On-Premise NVR vs. Cloud-Based NVR
The on-premise NVR normally stores the footage on a hard drive disk, so when the device breaks, all the data will be gone. But you don’t have to pay for subscriptions every month as you will when using a cloud-based NVR. The cloud-based NVR is a recorder that stores data in the Cloud. It can be securely accessed anytime, anywhere and from any authorized device to ensure you can gain 24/7 access to the cameras. Cloud storage also allows you to easily expand to more cameras. The cloud-based NVR allows you to store the data for such a long time that even if the device fails the data will remain. And all the data will be stored in an encrypted form.
How to Pick the Right NVR for IP Surveillance System?
Here, we’ve included a buying guide to help you pick the best NVR for your system.
1. Channels and recording resolution
NVR can be classified by the number of channels (16/32/64) it supports so you have to make sure the NVR has more than the required number of channels. For example, if you plan to install 4 IP cameras at once, it’s suggested to choose an 8-channel NVR for future expansion. Moreover, recording resolution is also essential to set up a high-definition video surveillance system. Higher resolution means greater amounts of detail, but accordingly, larger file sizes will be generated. Some NVRs will support high-resolution recording in all channels, while others only have HD available in 1-2 channels.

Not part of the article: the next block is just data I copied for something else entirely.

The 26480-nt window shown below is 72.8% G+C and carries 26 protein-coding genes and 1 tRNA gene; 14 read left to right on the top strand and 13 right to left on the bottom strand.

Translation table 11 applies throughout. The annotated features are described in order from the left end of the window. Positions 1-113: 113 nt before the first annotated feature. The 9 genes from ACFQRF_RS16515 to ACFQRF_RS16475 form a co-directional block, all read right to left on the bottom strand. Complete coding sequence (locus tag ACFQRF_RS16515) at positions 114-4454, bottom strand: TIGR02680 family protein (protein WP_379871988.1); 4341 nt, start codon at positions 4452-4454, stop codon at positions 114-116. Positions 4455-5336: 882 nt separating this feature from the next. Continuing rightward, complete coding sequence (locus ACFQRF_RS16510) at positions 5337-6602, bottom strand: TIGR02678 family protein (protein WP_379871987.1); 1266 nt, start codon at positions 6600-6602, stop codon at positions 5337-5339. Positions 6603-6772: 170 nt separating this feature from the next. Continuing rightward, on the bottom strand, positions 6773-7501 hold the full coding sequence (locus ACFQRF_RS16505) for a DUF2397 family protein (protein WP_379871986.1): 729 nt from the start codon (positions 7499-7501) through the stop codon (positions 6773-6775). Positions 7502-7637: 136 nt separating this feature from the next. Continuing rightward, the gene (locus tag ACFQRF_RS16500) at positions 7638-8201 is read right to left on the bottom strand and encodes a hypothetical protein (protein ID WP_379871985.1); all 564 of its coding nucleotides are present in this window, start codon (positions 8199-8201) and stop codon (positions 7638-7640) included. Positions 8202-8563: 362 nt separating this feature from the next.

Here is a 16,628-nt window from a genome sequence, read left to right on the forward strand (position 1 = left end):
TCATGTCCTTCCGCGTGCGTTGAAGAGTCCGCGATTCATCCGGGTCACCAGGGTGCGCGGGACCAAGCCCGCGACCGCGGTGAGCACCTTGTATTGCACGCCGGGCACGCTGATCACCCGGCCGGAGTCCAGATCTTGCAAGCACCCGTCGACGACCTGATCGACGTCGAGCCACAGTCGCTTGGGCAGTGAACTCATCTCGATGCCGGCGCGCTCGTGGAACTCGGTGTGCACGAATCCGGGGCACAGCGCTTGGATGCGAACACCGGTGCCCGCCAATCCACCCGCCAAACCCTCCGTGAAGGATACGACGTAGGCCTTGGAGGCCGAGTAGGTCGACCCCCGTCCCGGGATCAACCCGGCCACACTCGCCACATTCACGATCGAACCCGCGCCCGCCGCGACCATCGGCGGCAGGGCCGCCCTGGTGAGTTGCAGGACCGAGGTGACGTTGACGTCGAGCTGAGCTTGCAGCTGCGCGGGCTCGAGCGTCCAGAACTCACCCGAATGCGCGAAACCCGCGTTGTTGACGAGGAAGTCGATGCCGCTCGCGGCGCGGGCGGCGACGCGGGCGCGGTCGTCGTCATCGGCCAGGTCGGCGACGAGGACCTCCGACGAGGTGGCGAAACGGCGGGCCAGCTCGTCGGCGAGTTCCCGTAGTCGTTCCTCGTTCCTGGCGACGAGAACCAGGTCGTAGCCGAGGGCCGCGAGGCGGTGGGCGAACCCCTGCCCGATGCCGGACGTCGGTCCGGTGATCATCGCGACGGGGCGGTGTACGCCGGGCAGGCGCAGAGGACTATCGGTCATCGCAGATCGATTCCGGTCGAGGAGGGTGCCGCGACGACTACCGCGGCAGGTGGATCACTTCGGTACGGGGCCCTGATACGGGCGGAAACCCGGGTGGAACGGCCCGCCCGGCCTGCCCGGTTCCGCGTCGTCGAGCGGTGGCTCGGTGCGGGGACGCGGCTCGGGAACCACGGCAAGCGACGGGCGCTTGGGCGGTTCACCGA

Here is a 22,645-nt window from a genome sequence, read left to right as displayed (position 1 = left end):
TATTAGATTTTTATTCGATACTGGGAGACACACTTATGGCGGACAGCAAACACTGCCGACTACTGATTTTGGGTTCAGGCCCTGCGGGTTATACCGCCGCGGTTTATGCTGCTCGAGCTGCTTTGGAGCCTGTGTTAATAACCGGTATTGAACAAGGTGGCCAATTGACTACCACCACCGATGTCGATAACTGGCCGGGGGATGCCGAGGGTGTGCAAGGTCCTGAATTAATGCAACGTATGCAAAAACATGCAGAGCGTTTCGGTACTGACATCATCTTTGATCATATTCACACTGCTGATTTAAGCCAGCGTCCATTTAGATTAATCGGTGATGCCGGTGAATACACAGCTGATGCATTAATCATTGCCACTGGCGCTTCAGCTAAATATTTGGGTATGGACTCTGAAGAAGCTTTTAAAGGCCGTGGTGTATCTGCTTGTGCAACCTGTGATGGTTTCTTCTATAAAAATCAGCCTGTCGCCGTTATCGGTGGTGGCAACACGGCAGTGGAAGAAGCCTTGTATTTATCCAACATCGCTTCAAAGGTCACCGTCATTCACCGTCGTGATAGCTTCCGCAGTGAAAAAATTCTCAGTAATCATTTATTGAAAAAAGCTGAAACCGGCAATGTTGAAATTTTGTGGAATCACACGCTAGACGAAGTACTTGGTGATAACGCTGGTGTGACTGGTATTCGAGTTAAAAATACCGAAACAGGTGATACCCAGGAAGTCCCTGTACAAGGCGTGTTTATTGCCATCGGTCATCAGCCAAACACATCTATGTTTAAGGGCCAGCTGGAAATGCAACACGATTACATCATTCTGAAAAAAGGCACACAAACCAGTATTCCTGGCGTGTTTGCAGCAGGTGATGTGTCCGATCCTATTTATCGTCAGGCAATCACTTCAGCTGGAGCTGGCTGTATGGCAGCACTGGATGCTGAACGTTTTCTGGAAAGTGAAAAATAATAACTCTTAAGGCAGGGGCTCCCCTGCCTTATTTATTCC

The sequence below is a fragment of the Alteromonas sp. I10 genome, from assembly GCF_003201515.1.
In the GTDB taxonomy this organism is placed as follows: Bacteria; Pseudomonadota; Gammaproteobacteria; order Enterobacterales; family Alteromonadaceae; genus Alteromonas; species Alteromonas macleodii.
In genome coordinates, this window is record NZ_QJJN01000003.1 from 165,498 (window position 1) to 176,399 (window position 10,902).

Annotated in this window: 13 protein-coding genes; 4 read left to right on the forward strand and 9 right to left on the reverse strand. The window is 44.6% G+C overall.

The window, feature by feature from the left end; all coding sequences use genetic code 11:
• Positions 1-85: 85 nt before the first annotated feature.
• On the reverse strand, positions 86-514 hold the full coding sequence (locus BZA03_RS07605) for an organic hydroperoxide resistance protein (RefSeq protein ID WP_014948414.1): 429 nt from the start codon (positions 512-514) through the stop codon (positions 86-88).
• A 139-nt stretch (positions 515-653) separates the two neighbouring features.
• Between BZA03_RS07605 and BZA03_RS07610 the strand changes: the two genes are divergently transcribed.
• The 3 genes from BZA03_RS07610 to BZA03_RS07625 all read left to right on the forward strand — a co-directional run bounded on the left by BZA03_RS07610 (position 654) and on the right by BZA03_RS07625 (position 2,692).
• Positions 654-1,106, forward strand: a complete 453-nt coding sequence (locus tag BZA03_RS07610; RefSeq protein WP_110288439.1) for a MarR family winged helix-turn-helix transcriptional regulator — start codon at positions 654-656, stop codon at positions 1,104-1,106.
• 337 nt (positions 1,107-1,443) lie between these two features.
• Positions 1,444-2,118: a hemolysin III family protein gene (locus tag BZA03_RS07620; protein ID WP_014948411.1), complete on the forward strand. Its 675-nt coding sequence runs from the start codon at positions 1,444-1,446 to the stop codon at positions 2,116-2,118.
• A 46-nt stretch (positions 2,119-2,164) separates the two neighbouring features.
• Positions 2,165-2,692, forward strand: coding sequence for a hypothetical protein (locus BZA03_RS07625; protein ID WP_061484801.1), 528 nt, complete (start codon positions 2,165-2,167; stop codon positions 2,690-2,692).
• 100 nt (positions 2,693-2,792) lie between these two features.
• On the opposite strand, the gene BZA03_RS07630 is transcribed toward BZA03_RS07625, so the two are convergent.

Unlike the DVR system which shows high interoperability in mixing and matching cameras from different brands, some NVRs can only support IP cameras from the same brand. So it is essential that the NVR is onvif-compliant or supports PSIA protocols to allow the NVR to work with different-branded cameras. Most IP cameras are now onvif-compatible, but if you want to stick to your existing cameras, it’s recommended to choose an NVR that comes with high interoperability.
3. Storage capacity and video compression
Storage capacity also plays an important part in video surveillance. Apart from local storage with the built-in HDDs, the NVR should support Cloud/software storage for video archiving with external storage options (USB/eSATA interfaces). To attain high-quality compressed files, you should pick an NVR that supports the latest video compression standard of H.265 (HEVC) to deliver the highest-quality images at lower bit rates (50% reduced) with greater coding efficiency, which drastically reduces the storage and bandwidth requirements, making high-quality video compression more affordable.
4. Other Advanced functions
Apart from the basic storage and playback functions, the NVR should have audio and alarm interfaces to help you incorporate the video surveillance system with other security devices like detection sensors or security alarms. Some recorders are greatly improved with multiple smart features like remote control, real-time message alerts and dual-monitor display (HDMI & VGA). Furthermore, 64-Ch Network Video Recorder from FASTCABLING also supports local management with extra USB interfaces to operate with a USB mouse and keyboard.